Saturday, March 28, 2009

How many weeks left? I sure as hell don't know.

This piece is certainly more challenging, pushing my own perceptual concepts. The more abstract I move, the more referential these works are becoming. The painting's color palette mimics that of1880s romantic eden scenes and I feel that there is some brash old/new romantic dualism wafting up.
Fun stuff coming up while working on this. I decided after sealing the previous wood panels piece in red, this time I'd like to use the natural color of the wood. As you know however you cannot use oil paint on an unsealed surface, however I just happened to have some clear wood sealer from a previous project. I love the surface on this. It shifts from VERY thick paint at the bottom to absolutely no paint further up. The natural color of the wood works really well as a light source, so keeping the paint thin in some areas is important.

Long rant I know, just really excited!

Wednesday, March 18, 2009

5 Weeks of Class Left

Sorry for the delay. These pictures are from last weeks class. I started another triptych, this time priming my canvas board with red acrylic instead of gesso. I've continued my red landscape as well as my abstract landscape. I've also been working on a postage stamp series of 2" by 2" paintings. I have no idea what to do with them at the moment, but they are good for sketching up larger works or sorting through problems without fear of ruining a good thing on a large painting.

Just a little reminder I found about what we should be looking for and what we should be offering up.

Thursday, March 12, 2009

Return from Break with New Resolve

The few days Avery and I spent in DC were a much needed respite from the tenuous bustle of school. The art was wonderful, and overwhelming as I tried to pull all the education from them that I could in the short amount of time we had. Wednesday I returned to my paintings with renewed vigor, pushing and challenging myself further, as proven by my newest work above which is certainly the most removed referentially. I am really proud of this one (as I generally am with whatever I'm currently working on). I feel its more conceptually developed and certainly more mature.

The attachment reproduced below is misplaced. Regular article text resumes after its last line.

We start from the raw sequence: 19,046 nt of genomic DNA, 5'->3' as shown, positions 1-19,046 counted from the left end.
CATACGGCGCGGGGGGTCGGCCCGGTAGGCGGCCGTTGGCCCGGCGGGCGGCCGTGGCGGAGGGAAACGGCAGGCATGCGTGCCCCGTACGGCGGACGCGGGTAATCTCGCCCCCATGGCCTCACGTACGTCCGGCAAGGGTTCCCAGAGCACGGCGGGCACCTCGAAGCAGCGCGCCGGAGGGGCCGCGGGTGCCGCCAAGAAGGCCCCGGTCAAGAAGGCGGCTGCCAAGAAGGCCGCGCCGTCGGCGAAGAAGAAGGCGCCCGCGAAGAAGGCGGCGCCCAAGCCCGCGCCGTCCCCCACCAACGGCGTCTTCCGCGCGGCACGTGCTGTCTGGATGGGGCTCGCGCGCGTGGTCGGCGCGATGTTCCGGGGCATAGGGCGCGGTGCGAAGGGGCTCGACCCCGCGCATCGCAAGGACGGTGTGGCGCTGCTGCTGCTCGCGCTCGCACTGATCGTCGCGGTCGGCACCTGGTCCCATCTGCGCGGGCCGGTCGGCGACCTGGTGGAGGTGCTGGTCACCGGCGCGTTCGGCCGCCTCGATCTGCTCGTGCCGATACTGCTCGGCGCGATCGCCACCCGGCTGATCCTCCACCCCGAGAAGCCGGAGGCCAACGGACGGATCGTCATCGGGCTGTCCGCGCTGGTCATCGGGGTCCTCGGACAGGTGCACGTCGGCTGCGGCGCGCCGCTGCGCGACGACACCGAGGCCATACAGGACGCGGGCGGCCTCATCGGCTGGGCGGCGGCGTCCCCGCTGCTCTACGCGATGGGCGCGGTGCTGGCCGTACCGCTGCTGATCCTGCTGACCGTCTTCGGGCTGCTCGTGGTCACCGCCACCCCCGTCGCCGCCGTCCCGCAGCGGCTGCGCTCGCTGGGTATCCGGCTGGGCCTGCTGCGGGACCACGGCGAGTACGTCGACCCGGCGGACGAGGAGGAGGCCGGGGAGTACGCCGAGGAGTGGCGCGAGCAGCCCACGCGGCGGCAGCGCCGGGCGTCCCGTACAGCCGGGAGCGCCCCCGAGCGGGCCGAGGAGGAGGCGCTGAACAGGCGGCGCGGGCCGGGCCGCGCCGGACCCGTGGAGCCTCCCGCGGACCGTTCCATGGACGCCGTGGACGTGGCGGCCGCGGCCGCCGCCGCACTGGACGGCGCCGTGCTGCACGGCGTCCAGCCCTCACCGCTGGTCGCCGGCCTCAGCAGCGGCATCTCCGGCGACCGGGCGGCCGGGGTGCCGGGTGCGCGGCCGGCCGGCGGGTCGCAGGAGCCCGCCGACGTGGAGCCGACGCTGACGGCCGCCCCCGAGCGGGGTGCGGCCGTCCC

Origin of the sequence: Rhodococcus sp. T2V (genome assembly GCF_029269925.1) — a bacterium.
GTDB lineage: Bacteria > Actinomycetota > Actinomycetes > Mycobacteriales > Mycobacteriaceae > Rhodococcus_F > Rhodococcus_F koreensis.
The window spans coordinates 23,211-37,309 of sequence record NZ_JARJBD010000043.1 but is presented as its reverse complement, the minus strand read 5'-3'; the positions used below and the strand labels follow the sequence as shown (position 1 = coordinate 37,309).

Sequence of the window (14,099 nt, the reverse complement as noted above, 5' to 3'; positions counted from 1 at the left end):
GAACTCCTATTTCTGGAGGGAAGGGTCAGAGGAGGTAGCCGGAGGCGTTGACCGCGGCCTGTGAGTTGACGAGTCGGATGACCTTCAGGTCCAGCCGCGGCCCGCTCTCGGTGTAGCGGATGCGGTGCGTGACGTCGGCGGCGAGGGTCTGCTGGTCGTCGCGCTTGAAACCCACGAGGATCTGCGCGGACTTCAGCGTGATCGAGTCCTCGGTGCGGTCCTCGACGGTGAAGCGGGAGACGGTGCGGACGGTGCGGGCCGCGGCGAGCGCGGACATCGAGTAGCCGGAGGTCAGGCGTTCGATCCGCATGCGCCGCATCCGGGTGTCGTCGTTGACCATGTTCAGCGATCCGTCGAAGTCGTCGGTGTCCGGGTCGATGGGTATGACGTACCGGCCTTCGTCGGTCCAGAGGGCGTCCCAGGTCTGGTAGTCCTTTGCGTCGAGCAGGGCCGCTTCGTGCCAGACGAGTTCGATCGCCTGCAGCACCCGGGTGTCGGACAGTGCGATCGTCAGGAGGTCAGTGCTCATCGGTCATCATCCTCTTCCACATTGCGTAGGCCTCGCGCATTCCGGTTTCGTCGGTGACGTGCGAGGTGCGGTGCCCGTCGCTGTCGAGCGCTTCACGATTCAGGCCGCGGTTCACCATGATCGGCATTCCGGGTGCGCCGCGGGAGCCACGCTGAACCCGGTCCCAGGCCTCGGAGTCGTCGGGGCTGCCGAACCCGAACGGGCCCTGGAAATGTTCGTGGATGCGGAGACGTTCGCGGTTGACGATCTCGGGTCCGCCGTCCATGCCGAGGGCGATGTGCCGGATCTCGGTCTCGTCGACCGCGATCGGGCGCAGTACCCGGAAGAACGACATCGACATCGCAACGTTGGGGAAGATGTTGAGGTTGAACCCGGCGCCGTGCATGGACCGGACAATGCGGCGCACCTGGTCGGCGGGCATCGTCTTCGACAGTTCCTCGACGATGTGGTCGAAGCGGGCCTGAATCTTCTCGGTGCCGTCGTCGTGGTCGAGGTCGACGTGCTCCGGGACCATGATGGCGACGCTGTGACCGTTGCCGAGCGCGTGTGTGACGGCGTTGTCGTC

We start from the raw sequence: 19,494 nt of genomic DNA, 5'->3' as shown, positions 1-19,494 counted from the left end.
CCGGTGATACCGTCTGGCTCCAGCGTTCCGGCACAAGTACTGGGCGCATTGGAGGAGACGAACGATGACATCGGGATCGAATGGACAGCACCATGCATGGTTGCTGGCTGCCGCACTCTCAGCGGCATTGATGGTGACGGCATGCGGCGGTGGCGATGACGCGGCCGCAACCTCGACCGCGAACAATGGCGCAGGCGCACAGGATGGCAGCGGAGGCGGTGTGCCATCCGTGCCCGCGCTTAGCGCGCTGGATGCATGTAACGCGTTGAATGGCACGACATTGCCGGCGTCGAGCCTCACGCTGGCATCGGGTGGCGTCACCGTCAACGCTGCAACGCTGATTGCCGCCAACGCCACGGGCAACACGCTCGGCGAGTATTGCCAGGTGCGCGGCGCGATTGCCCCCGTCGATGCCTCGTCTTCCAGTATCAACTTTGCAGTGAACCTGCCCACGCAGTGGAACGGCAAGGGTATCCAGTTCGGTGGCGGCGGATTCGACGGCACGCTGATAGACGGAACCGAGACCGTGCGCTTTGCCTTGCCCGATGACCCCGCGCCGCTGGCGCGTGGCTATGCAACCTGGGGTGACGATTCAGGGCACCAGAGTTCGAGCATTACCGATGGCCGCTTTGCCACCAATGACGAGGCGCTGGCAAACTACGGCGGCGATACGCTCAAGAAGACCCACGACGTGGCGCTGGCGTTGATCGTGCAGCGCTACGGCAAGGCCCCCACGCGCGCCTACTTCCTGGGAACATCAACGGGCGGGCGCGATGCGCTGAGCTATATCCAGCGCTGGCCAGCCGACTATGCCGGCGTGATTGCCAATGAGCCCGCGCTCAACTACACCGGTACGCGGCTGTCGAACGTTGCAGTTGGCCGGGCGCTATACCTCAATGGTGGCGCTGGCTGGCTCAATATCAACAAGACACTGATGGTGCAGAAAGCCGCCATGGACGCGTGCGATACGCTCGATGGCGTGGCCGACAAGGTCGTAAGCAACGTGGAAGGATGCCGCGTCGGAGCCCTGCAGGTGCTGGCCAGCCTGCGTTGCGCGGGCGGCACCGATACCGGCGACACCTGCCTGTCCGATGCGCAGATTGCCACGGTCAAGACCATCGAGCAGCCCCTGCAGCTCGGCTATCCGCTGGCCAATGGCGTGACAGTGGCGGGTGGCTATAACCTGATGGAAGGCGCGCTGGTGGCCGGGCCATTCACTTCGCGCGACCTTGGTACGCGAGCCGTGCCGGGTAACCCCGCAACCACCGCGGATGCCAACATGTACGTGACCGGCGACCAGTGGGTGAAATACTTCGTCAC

Landscape in Red (Week 2)

Blah... This feels so alien. Mark Rothko, whose works I saw in DC, and whose works I was referencing while beginning this piece, layers color after color to achieve the desired effect, black under white to keep the white from feeling washed out and flat, pink under brown , yellow under blue, these dichotomous colors only very subtly reference each other in the finished work, but keep the colors from becoming flat as many color-feild paintings do. Rothko's works are more that simple color planes interacting with eachother, much more, and I've still much to learn.